Electrolytes and Black Toenails

Karl King emphasizes, “Black toenails are often a result of insufficient electrolyte management. Too little sodium makes hands AND feet swell. You can see your hands, but you can’t see it happening with your feet because they are in your shoes. When the tissues swell because they have excess water, the mechanical strength of the nail footing goes down. Then any movement will do tissue damage. Most of the damage is done in the second half of an ultra when electrolyte status is often thrown off if you don’t take care of it. Not many people get black toenails from a 15-mile run. Before I figured out electrolytes, I had black toenails like all of my ultra friends. After improving the way I handled electrolytes, my toenails gradually healed and black toenails were a thing of the past.”

Whether you have a 100 mile race on your calendar, or a 50 miler, or a marathon, make sure you manage your electrolytes and hydration level.

Treating Black Toenails

May 21, 2011 by · Leave a Comment
Filed under: blister care, Foot Care 

The technical name for the runner’s black toenail, subungal hematoma, describes simply a blood-filled swelling under the nail. This common occurrence is caused by the trauma of the toe or toes repetitively bumping against the front of the shoe. Blood pools in the space between the nail plate and nail bed as they separate or compress from repeated trauma. Individuals with Morton’s toe are most susceptible to experiencing black toenails. The nail becomes discolored and usually has associated pain. Most often the nail bed turns dark, almost black or blue because of the blood.

Black toenails can come from toenail trauma caused by clenching your toes. This curling downward of the toes can also lead to toe blisters. A small pad under the ball of the foot can help relax the toes but many athletes have to mentally ‘will’ themselves to uncurl their toes.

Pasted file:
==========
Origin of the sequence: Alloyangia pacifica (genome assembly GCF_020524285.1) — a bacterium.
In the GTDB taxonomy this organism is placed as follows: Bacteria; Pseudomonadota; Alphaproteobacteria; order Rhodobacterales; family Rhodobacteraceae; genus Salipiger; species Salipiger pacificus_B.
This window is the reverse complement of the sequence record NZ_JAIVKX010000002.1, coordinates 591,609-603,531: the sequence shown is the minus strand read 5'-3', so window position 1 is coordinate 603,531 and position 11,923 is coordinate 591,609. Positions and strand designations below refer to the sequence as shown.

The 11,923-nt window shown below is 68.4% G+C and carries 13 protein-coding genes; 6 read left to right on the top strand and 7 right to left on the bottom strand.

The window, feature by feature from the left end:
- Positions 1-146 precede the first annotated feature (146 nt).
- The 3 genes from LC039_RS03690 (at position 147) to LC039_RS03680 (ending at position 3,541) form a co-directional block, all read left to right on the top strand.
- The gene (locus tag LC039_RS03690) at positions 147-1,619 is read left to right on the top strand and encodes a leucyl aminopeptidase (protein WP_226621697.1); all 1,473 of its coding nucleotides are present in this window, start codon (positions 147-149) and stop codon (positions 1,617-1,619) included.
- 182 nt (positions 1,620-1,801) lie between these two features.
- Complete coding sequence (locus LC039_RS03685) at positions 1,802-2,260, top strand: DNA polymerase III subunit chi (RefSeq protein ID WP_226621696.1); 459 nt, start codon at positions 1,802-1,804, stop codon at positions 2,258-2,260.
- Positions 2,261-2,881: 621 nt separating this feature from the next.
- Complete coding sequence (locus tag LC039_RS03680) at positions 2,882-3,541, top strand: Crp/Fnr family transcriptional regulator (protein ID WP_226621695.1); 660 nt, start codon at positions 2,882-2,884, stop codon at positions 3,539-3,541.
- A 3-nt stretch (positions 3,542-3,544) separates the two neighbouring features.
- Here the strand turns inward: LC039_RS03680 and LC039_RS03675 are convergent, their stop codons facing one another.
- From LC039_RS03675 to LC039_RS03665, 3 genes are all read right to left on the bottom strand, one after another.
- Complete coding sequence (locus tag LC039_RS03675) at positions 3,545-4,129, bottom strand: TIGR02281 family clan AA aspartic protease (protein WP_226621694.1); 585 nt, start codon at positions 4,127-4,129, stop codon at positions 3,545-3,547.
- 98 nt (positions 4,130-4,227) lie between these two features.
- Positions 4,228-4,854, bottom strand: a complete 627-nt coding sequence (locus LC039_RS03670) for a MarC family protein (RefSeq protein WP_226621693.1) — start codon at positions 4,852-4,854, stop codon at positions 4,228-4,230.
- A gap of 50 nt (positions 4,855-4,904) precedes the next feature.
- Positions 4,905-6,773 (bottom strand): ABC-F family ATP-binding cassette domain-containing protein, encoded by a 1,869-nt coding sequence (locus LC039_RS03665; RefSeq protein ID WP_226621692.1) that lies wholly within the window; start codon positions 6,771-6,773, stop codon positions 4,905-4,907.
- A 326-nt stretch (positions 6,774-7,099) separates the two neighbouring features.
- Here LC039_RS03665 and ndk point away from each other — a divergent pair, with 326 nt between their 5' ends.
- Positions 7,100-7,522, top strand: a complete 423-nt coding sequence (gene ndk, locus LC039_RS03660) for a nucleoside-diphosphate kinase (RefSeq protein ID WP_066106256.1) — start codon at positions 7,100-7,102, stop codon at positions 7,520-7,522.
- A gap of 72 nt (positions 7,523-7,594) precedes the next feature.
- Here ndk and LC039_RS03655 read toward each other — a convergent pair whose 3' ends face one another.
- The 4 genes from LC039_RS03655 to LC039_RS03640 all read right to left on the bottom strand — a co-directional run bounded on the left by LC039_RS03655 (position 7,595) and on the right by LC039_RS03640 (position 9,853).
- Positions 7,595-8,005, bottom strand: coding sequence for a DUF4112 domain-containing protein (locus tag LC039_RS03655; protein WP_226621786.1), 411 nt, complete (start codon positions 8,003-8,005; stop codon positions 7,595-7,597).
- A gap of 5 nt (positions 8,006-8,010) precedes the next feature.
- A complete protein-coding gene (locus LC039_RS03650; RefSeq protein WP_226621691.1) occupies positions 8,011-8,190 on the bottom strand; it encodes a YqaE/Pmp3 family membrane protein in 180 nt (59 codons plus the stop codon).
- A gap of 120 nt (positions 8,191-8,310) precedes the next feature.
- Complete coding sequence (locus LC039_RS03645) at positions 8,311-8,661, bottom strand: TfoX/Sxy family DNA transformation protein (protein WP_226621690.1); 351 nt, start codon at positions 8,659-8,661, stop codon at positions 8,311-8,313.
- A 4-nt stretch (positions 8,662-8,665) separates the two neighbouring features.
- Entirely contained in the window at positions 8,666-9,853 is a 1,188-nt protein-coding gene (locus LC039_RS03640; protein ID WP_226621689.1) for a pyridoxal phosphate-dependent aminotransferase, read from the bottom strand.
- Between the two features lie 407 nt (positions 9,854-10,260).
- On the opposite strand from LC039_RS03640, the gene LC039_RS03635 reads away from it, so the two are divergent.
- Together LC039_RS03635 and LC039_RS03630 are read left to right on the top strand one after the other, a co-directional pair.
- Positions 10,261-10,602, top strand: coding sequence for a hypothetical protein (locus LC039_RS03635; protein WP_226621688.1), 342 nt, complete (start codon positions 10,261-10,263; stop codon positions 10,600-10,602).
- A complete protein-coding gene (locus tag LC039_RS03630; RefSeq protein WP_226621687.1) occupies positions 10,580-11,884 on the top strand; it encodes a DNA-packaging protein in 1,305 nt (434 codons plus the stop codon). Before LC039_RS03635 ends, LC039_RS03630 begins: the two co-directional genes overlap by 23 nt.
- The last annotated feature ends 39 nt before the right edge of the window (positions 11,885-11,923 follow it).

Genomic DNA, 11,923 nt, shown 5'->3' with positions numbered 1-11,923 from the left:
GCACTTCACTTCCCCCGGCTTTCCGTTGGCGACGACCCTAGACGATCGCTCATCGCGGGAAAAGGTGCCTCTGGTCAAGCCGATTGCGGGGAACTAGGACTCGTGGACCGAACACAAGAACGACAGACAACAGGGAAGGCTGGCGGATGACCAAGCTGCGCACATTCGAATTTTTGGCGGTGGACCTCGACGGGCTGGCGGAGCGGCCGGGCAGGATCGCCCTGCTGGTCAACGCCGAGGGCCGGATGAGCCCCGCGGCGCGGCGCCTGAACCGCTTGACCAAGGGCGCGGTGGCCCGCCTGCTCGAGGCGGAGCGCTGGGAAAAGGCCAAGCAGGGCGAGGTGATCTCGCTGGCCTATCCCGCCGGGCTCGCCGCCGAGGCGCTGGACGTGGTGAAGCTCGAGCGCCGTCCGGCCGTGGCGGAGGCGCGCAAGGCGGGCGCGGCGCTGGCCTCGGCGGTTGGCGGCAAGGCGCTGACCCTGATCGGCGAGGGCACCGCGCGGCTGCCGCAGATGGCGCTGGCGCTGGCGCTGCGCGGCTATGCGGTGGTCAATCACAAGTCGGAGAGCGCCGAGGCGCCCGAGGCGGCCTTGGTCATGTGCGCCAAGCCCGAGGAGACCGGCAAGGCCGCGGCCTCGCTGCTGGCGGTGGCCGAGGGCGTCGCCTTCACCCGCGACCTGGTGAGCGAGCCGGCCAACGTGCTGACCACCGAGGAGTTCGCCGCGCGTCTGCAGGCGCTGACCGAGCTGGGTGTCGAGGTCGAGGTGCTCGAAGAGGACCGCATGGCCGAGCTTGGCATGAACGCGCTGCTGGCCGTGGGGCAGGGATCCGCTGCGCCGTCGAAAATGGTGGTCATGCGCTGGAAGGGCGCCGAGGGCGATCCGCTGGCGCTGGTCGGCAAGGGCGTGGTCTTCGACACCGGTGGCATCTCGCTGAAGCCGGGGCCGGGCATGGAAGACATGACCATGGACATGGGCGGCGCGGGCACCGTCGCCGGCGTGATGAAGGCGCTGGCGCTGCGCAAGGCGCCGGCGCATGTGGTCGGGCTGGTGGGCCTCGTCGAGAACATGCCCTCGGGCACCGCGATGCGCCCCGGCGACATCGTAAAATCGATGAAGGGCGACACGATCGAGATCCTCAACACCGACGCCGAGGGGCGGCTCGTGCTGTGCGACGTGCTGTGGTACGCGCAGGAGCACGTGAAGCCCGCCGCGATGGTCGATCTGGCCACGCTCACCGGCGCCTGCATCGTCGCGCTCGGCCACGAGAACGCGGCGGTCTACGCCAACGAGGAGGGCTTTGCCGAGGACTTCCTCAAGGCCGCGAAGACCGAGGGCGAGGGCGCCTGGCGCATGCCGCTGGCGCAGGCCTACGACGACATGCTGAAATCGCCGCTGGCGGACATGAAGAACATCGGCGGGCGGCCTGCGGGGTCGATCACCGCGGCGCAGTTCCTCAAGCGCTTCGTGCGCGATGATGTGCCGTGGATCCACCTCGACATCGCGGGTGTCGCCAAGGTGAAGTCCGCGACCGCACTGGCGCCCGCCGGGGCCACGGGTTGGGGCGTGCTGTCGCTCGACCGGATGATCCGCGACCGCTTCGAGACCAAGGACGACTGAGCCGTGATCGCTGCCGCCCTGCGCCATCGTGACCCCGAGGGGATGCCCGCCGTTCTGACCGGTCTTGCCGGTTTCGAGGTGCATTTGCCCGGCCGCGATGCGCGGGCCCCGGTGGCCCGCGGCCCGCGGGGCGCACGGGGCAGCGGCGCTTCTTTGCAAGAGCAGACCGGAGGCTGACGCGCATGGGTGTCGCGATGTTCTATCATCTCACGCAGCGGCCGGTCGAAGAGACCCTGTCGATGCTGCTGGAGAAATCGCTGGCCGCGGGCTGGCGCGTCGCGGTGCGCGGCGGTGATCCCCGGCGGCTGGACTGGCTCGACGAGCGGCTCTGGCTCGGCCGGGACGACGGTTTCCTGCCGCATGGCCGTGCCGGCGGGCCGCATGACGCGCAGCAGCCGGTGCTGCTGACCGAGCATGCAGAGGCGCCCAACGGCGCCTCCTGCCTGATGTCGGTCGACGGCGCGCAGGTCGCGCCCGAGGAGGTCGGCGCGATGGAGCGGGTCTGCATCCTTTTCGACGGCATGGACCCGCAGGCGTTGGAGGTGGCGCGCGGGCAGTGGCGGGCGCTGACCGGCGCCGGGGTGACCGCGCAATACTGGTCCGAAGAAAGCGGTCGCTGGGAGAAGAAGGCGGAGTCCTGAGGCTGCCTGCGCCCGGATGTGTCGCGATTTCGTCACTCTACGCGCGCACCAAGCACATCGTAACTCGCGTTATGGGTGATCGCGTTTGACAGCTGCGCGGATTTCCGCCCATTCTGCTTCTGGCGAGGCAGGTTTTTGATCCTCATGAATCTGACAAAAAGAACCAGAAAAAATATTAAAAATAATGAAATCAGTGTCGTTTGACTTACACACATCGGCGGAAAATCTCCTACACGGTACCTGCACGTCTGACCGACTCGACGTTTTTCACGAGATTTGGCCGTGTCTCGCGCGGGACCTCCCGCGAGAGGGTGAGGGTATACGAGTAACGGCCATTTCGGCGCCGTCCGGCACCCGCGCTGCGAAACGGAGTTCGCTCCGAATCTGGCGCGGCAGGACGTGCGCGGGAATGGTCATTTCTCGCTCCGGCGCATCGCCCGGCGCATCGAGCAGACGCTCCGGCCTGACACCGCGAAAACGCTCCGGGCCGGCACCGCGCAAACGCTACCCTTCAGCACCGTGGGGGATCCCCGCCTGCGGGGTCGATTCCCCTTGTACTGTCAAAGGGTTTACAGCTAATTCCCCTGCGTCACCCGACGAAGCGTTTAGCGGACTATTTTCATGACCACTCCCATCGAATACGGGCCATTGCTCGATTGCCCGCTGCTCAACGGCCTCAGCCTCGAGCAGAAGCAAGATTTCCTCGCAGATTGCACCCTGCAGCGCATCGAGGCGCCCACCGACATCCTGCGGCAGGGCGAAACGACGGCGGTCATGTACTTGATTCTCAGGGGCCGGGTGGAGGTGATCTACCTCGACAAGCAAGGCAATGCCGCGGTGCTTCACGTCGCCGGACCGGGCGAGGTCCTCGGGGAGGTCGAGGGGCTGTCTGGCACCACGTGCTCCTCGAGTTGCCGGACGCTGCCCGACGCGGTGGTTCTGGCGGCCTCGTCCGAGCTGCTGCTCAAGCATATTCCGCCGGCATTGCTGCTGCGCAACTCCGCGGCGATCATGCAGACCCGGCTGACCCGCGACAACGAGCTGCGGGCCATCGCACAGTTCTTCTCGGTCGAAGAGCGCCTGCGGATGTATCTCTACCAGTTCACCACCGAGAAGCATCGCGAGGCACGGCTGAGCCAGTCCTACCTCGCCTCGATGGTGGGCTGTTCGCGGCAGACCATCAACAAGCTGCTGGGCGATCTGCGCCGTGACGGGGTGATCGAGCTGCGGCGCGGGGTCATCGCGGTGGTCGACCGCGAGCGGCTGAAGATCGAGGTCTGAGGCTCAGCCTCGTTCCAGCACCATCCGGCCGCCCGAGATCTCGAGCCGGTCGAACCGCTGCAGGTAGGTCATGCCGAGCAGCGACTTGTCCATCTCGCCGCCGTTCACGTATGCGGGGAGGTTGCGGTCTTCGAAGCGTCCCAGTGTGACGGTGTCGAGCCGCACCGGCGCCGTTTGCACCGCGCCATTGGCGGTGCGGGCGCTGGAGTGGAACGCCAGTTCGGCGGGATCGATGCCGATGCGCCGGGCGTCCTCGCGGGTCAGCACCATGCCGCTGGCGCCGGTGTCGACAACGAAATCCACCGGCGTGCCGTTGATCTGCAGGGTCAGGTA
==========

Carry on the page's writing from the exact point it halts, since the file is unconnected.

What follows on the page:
If there is no pain from the black toenail, no action may be necessary. If the pain and pressure increases, the pressure must be relieved. To relieve pressure from a black toenail, use one of the following methods, depending on the look of the toenail. The treatment may have to be repeated several times. Although the two methods below might sound painful, they are usually not. The blood has separated the nail from the nail bed and is a barrier between the nail and the live skin underneath.

  • If the discoloration does not extend to the end of the toenail, swab the nail with an alcohol wipe, and use a small nail drill, drill bit or hypodermic needle to gently drill a hole in the nail with light pressure and rolling the needle/bit back and forth between your thumb and fingers. The blood will ooze through the hole. Keep slight pressure on the nail bed to help expel the built-up blood. Stopping too soon will cause the blood to clot in the hole and the problem will reoccur. I purchased a small nail drill through EBay and like its ease of use.
  • An alternative method is to use a match to heat a paper clip and gently penetrate the nail with the heated point. The heat in this method can cauterize the blood and stop the flow of blood out from under the nail. Press on the nail to expel the blood.

If the discoloration extends to the end of the toenail, use a sterile pin or needle to penetrate the skin under the nail and release the pressure. Holding slight pressure on the nail bed will help expel the blood.

Big Toe Blister

Big Toe Blister

Care must be taken to prevent a secondary bacterial infection through the hole in the nail or at the end of the nail by using an antibiotic ointment and covering the site with a Band-Aid. If the hole seals up, use the drill, needle, or paperclip to open it up again. Loss of the nail usually follows in the months ahead. The new nail will begin growing, pushing up the old nail, and may come in looking odd.

You may find relief by wearing a metatarsal pad, a small circular pad that pushes up the ball of the foot and drops the toes down, which takes pressure off the toenails. Contact Hapad (www.hapad.com) for information on these pads.

Once your toenail has come off, a new nail will grow in. Sometimes though, the new nail may grow in odd or wavy looking, or thicker, or any other non-normal appearance. Applying Vaseline or an ointment of your choosing to the nailbed a couple of times a day will help prevent it from becoming dry and stiff.  Secondly, use a nail file to keep the newly emerging nail as thin as possible until it is fully regrown. This keeps the nail flexible and without the structural strength to cause problems.